The U.S. Court of Appeals for the Ninth Circuit handed down a ruling on Wednesday and said the warrantless telephone monitoring system that collected the telephone records of millions of Americans was in violation of the Foreign Intelligence Surveillance Act and that it was unconstitutional.
Snowden had fled to Russia as a result of the disclosures in 2013 and is still facing U.S. espionage charges. Snowden wrote on Twitter that the ruling vindicated his decision to go public with evidence of the National Security Agency’s domestic spying operation.
“I never imagined that I would live to see our courts condemn the NSA’s activities as unlawful and in the same ruling credit me for exposing them,” Snowden tweeted.
NSA was building a vast database of U.S. telephone records in secret according to the evidence. The who, how, when and where of millions of mobile calls had been the first and perhaps the most explosive revelations made by Snowden that the Guardian published in 2013.
Up until that point, top intelligence officials insisted on the public that the NSA was unaware it was gathering information on Americans at all. After the program was exposed, U.S. officials started to argue that the eavesdropping played a crucial role in fighting domestic extremism. Officials cited the particular case of four residents in San Diego who were facing accusations of giving aid to religious fanatics in Somalia.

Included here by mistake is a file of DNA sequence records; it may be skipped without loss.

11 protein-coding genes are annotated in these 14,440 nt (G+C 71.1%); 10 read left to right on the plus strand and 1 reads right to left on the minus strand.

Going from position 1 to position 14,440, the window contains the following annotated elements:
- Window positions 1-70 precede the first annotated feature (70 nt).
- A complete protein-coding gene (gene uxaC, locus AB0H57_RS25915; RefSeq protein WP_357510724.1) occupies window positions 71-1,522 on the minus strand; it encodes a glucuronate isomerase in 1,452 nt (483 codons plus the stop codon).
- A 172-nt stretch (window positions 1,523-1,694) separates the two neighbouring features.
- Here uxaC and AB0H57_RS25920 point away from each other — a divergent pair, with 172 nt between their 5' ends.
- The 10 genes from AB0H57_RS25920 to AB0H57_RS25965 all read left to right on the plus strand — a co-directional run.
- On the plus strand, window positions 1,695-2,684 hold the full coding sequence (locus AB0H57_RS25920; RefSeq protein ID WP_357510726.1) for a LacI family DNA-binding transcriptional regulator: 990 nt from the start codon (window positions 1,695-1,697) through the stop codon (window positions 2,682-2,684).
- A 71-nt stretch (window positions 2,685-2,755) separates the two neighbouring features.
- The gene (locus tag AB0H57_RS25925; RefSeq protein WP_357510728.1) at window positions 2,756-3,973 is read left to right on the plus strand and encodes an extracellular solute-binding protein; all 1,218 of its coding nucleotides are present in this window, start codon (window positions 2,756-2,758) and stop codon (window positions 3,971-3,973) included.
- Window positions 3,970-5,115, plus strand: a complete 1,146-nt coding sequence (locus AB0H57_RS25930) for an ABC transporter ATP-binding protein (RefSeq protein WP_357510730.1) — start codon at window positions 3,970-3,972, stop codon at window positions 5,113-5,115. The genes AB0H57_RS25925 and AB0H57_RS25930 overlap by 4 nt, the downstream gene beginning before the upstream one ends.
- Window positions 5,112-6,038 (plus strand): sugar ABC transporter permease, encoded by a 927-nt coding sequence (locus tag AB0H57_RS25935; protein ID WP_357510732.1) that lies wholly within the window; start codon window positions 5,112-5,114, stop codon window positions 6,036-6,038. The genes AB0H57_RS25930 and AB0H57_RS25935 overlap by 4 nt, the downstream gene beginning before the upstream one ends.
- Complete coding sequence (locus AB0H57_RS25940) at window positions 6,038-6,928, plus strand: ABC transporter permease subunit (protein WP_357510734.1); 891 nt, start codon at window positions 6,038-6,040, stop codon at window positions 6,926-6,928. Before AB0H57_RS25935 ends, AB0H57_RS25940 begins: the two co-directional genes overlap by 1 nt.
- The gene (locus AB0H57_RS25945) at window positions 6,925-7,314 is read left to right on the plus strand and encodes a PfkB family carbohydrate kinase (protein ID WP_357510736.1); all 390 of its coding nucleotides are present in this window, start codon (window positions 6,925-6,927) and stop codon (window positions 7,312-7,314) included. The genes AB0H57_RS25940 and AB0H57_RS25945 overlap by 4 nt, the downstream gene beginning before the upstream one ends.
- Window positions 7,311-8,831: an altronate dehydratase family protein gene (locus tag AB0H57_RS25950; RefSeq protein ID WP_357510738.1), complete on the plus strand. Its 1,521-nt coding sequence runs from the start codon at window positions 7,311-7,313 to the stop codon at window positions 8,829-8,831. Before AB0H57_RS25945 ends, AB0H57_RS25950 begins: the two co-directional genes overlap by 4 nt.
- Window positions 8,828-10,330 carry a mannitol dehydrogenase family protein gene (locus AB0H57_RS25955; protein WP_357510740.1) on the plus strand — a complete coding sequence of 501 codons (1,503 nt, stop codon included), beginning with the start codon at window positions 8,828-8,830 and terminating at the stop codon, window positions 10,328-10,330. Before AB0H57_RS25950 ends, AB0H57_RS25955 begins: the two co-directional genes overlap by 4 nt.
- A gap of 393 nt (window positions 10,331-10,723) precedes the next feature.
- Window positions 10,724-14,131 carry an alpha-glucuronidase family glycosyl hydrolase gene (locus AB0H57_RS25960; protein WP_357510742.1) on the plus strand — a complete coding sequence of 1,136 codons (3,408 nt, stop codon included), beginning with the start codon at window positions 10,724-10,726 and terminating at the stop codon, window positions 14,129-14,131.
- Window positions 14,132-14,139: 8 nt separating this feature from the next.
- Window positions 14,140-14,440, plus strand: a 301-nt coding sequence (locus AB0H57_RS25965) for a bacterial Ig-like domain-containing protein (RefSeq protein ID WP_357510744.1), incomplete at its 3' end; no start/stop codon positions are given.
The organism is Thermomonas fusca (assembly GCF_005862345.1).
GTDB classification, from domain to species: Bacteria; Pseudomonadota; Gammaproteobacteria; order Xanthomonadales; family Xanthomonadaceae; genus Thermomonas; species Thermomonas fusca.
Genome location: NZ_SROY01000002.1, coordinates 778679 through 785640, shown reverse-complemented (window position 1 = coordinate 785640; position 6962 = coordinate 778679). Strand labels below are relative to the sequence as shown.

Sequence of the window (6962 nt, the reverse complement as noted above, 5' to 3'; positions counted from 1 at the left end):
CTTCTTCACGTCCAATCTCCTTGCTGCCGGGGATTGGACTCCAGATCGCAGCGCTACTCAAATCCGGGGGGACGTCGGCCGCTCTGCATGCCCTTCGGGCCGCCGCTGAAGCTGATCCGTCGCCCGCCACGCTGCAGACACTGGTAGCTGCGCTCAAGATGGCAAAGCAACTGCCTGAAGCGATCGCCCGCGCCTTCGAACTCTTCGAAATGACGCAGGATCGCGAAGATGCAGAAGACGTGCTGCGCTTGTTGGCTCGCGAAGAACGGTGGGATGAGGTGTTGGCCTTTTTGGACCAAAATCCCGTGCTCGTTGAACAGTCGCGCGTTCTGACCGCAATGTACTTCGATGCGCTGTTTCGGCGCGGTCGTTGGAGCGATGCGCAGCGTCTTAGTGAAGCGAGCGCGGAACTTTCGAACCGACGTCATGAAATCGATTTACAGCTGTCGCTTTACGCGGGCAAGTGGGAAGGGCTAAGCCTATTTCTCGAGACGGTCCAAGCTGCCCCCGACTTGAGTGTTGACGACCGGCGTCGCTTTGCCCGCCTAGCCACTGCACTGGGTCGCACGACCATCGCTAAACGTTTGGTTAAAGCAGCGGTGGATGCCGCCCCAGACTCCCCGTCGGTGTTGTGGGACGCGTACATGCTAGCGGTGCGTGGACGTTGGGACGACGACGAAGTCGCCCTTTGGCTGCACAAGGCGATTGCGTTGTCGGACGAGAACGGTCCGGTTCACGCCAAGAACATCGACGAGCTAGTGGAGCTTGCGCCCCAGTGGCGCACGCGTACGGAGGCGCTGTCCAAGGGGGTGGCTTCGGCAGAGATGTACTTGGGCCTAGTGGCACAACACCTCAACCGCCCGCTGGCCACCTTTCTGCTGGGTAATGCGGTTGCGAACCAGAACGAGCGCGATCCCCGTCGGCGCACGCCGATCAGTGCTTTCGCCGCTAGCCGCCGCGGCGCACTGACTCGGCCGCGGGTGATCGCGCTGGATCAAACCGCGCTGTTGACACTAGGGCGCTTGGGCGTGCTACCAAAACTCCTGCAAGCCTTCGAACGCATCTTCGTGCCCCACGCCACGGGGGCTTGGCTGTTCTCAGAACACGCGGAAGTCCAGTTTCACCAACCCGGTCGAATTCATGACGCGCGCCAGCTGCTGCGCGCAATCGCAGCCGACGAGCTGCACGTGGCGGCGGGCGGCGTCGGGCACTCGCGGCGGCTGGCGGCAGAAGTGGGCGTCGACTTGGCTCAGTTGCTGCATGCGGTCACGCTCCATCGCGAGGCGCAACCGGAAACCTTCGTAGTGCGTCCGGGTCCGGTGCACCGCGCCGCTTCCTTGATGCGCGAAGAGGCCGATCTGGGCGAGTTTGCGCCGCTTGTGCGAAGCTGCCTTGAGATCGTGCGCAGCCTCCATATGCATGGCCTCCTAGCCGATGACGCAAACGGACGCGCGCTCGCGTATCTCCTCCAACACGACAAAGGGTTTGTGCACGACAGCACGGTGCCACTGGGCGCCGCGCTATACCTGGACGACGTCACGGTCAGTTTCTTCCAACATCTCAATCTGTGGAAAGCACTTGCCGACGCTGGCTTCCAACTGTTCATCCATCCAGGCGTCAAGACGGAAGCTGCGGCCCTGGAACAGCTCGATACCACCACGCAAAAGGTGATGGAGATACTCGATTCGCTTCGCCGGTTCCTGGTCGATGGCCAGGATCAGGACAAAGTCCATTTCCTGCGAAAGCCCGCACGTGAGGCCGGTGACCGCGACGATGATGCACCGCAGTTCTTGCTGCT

U.S. officials insisted that the four people, Issa Doreh Basaaly Saeed Moalin, Mohamed Mohamud, and Ahmed Nasir Taalil Mohamud had been convicted in 2013 as a result of the NSA spying on telephone records, but in a ruling by the Ninth Circuit on Wednesday, said such claims were “inconsistent with the contents of the classified record.”
The ruling won’t affect the convictions of Moalin and the other defendants; the court ruled that the illegal surveillance didn’t contaminate the evidence from their trial. Watchdog groups which include the American Civil Liberties Union, that assisted in bringing the case to appeal, welcomed the verdict from the judges on the NSA’s surveillance program.
The ACLU gave a statement and said “Today’s ruling is a victory for our privacy rights,” and said it “makes plain that the NSA’s bulk collection of Americans’ phone records violated the Constitution.”
Kyle James Lee – The AEGIS Alliance – This work is licensed under a Creative Commons Attribution-ShareAlike 4.0 International License.